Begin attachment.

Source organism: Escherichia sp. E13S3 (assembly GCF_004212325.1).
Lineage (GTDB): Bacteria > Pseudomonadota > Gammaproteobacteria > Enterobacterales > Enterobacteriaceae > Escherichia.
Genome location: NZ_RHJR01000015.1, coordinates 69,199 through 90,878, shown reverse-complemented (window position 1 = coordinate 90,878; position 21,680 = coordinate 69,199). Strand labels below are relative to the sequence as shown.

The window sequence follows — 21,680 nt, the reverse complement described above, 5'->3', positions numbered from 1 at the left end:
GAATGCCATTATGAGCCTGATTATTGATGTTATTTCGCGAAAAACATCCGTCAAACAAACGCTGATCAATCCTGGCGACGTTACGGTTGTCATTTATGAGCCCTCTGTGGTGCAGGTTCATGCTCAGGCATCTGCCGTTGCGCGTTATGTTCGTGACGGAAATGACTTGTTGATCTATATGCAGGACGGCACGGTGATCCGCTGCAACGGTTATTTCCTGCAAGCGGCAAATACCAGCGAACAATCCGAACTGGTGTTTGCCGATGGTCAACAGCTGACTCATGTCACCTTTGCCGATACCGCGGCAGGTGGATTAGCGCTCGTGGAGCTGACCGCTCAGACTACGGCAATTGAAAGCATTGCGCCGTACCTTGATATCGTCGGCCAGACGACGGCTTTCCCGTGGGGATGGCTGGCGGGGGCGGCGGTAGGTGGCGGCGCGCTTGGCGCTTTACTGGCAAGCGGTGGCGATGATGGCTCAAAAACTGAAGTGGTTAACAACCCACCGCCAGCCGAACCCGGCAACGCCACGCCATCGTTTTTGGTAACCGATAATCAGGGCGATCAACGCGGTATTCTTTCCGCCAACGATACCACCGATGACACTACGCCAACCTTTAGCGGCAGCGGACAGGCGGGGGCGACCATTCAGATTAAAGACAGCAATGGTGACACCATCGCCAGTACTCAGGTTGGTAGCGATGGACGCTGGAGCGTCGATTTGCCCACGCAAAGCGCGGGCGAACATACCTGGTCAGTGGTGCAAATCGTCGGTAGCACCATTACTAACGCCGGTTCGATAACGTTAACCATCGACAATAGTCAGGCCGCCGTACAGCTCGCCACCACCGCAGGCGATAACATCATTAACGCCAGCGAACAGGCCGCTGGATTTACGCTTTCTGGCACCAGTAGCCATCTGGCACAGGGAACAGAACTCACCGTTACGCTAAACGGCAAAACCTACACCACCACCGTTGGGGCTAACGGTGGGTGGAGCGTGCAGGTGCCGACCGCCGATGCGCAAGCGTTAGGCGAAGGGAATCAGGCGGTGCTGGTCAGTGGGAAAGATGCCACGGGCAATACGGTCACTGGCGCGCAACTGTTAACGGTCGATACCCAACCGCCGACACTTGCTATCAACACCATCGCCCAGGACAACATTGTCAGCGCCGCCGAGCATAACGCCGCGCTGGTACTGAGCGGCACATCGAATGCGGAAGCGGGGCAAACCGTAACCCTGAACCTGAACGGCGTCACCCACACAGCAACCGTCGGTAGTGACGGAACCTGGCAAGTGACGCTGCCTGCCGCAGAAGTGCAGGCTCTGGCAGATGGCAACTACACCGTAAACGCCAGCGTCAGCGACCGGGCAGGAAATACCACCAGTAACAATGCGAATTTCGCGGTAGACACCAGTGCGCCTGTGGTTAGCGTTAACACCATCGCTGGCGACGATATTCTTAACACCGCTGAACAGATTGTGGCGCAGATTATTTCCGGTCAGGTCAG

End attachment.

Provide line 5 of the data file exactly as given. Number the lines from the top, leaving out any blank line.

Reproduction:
GAATGCCATTATGAGCCTGATTATTGATGTTATTTCGCGAAAAACATCCGTCAAACAAACGCTGATCAATCCTGGCGACGTTACGGTTGTCATTTATGAGCCCTCTGTGGTGCAGGTTCATGCTCAGGCATCTGCCGTTGCGCGTTATGTTCGTGACGGAAATGACTTGTTGATCTATATGCAGGACGGCACGGTGATCCGCTGCAACGGTTATTTCCTGCAAGCGGCAAATACCAGCGAACAATCCGAACTGGTGTTTGCCGATGGTCAACAGCTGACTCATGTCACCTTTGCCGATACCGCGGCAGGTGGATTAGCGCTCGTGGAGCTGACCGCTCAGACTACGGCAATTGAAAGCATTGCGCCGTACCTTGATATCGTCGGCCAGACGACGGCTTTCCCGTGGGGATGGCTGGCGGGGGCGGCGGTAGGTGGCGGCGCGCTTGGCGCTTTACTGGCAAGCGGTGGCGATGATGGCTCAAAAACTGAAGTGGTTAACAACCCACCGCCAGCCGAACCCGGCAACGCCACGCCATCGTTTTTGGTAACCGATAATCAGGGCGATCAACGCGGTATTCTTTCCGCCAACGATACCACCGATGACACTACGCCAACCTTTAGCGGCAGCGGACAGGCGGGGGCGACCATTCAGATTAAAGACAGCAATGGTGACACCATCGCCAGTACTCAGGTTGGTAGCGATGGACGCTGGAGCGTCGATTTGCCCACGCAAAGCGCGGGCGAACATACCTGGTCAGTGGTGCAAATCGTCGGTAGCACCATTACTAACGCCGGTTCGATAACGTTAACCATCGACAATAGTCAGGCCGCCGTACAGCTCGCCACCACCGCAGGCGATAACATCATTAACGCCAGCGAACAGGCCGCTGGATTTACGCTTTCTGGCACCAGTAGCCATCTGGCACAGGGAACAGAACTCACCGTTACGCTAAACGGCAAAACCTACACCACCACCGTTGGGGCTAACGGTGGGTGGAGCGTGCAGGTGCCGACCGCCGATGCGCAAGCGTTAGGCGAAGGGAATCAGGCGGTGCTGGTCAGTGGGAAAGATGCCACGGGCAATACGGTCACTGGCGCGCAACTGTTAACGGTCGATACCCAACCGCCGACACTTGCTATCAACACCATCGCCCAGGACAACATTGTCAGCGCCGCCGAGCATAACGCCGCGCTGGTACTGAGCGGCACATCGAATGCGGAAGCGGGGCAAACCGTAACCCTGAACCTGAACGGCGTCACCCACACAGCAACCGTCGGTAGTGACGGAACCTGGCAAGTGACGCTGCCTGCCGCAGAAGTGCAGGCTCTGGCAGATGGCAACTACACCGTAAACGCCAGCGTCAGCGACCGGGCAGGAAATACCACCAGTAACAATGCGAATTTCGCGGTAGACACCAGTGCGCCTGTGGTTAGCGTTAACACCATCGCTGGCGACGATATTCTTAACACCGCTGAACAGATTGTGGCGCAGATTATTTCCGGTCAGGTCAG